A new report from Industry Super Australia has revealed that the superannuation accounts of thousands of Australians could be down by as much as $35,000 due to underpayment by unscrupulous employers.
Industry Super Australia and industry super fund Cbus published a report earlier this year that showed employers who failed to make compulsory super payments are pocketing around $3.6 billion per year from 2.4 million employees.
This represents around $1489 per year, per worker.
Australians with underpaid super funds are short on average by almost $20,000, with people in the 60 to 64 age bracket down by over $35,000.
The report proves that many employers are deliberately short-changing their workers by “dodging their super obligations".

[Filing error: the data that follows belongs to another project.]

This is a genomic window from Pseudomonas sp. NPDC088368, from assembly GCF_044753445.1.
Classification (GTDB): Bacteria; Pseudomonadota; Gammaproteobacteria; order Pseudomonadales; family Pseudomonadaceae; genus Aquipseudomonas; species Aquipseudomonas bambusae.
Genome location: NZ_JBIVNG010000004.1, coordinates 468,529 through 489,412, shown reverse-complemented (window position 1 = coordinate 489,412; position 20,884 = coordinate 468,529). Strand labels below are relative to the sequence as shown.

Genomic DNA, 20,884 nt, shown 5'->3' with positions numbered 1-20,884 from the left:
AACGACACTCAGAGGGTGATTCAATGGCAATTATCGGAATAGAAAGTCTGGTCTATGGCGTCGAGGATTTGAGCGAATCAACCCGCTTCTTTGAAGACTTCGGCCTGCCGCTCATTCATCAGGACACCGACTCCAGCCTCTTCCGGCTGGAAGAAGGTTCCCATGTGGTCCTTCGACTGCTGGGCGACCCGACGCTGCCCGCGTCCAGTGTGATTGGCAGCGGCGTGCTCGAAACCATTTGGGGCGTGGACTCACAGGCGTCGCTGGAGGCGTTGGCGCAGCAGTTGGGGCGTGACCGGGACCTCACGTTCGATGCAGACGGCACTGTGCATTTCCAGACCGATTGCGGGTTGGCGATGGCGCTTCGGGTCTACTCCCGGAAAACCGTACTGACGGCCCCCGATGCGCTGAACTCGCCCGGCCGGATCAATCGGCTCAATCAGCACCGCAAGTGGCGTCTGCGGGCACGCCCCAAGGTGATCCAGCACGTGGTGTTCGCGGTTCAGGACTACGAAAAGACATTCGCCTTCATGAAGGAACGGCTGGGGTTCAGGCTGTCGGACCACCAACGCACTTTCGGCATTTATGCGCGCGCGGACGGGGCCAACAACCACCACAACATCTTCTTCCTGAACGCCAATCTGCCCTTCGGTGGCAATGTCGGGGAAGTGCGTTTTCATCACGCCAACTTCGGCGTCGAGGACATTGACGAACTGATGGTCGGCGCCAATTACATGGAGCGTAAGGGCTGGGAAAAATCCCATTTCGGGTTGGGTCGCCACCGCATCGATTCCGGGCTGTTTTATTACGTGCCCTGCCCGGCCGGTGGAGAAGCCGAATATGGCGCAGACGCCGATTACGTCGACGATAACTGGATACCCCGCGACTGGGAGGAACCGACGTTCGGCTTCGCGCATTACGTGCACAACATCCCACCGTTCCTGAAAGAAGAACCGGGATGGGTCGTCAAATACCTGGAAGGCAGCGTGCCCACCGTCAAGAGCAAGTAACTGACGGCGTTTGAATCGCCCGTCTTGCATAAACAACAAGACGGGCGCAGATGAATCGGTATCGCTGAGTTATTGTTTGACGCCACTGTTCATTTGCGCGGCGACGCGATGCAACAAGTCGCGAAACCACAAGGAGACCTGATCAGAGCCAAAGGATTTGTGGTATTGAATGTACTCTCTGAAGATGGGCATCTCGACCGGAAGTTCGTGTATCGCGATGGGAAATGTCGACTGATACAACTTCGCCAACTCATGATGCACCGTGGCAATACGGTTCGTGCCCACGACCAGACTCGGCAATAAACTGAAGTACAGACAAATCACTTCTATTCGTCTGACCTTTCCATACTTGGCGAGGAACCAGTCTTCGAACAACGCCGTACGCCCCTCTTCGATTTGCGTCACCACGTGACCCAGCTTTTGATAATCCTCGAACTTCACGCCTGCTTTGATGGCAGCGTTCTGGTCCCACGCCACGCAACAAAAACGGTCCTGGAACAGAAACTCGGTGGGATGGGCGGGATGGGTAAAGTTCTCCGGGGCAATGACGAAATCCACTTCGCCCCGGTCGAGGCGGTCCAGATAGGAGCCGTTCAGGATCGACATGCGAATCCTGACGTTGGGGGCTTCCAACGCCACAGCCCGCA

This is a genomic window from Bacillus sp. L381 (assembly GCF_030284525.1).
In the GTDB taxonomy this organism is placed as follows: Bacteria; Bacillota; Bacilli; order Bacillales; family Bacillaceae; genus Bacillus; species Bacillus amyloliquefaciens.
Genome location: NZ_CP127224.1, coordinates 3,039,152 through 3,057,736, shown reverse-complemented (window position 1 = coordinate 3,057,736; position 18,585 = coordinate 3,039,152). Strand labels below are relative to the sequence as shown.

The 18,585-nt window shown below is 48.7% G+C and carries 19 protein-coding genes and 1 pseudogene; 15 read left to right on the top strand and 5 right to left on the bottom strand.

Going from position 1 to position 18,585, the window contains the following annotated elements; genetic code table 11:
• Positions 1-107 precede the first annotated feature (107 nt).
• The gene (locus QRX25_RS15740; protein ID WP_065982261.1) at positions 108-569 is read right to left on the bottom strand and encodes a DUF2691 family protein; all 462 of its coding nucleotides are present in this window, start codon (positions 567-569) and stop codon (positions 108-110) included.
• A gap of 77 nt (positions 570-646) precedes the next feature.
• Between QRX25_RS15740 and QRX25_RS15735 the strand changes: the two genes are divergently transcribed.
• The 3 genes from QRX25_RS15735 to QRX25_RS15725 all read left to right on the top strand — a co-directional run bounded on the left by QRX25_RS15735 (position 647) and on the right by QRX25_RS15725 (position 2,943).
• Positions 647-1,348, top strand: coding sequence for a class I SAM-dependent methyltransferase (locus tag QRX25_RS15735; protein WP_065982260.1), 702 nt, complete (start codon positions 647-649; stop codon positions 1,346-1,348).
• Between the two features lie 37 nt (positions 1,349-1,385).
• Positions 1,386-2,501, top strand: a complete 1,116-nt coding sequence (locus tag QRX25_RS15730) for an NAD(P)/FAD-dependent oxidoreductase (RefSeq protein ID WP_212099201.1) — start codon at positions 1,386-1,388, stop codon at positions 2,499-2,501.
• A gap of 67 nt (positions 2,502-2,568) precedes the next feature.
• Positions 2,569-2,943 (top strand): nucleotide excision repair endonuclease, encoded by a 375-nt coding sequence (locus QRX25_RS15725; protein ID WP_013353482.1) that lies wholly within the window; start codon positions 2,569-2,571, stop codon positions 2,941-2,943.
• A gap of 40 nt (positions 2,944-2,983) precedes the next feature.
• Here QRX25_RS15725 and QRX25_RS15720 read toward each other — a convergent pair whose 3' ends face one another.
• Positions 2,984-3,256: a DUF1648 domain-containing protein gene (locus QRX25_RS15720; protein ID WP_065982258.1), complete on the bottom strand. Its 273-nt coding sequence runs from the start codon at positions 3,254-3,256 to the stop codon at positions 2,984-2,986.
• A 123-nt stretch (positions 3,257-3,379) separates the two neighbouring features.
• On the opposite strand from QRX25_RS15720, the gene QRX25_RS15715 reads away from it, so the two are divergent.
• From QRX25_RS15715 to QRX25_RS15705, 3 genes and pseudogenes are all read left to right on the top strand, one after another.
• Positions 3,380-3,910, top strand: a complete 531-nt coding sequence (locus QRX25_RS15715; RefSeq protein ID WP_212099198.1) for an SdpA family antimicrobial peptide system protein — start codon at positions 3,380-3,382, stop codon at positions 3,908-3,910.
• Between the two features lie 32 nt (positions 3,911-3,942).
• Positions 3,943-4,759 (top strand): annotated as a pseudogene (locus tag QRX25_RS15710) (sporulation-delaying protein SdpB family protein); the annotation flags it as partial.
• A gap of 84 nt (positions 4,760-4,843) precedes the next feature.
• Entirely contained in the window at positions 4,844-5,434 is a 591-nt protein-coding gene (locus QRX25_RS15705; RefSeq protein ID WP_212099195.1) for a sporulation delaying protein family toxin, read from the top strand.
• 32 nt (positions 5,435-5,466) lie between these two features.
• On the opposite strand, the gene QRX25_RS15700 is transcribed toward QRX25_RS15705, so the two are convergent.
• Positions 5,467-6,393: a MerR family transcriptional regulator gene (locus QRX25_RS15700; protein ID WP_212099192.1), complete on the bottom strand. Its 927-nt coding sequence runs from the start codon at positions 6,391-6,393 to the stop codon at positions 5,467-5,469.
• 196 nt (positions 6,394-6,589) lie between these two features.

"It is disturbing that compliance systems are allowing it to go unchecked year after year," said Industry Super Public Affairs Director Matt Linden. "It leaves [the] Government short-changed on tax revenue and affected Australians with little chance of a decent retirement."
However, the Australian Tax Office (ATO), which released its own report on the same subject, has a different take on the situation. While the ATO did not give an estimate of the shortfall, it states that it only applies to around 10,000 cases.
In 2016, the ATO received 10,759 reports from employees about unpaid super, the main culprits being from the accommodation, hospitality, construction, manufacturing and retail sectors.
The ATO also said that recovering unpaid super can be a difficult task.
"Super funds report member contributions to the ATO on an annual basis and, as a result, [the] ATO has no visibility of payment information for up to 15 months after the start of a year," the ATO submission stated.
"This means non-compliant employers can be difficult for the ATO to identify in a timely manner."
Have you been ripped off? Why not inform the Government? How closely do you track your super payments?
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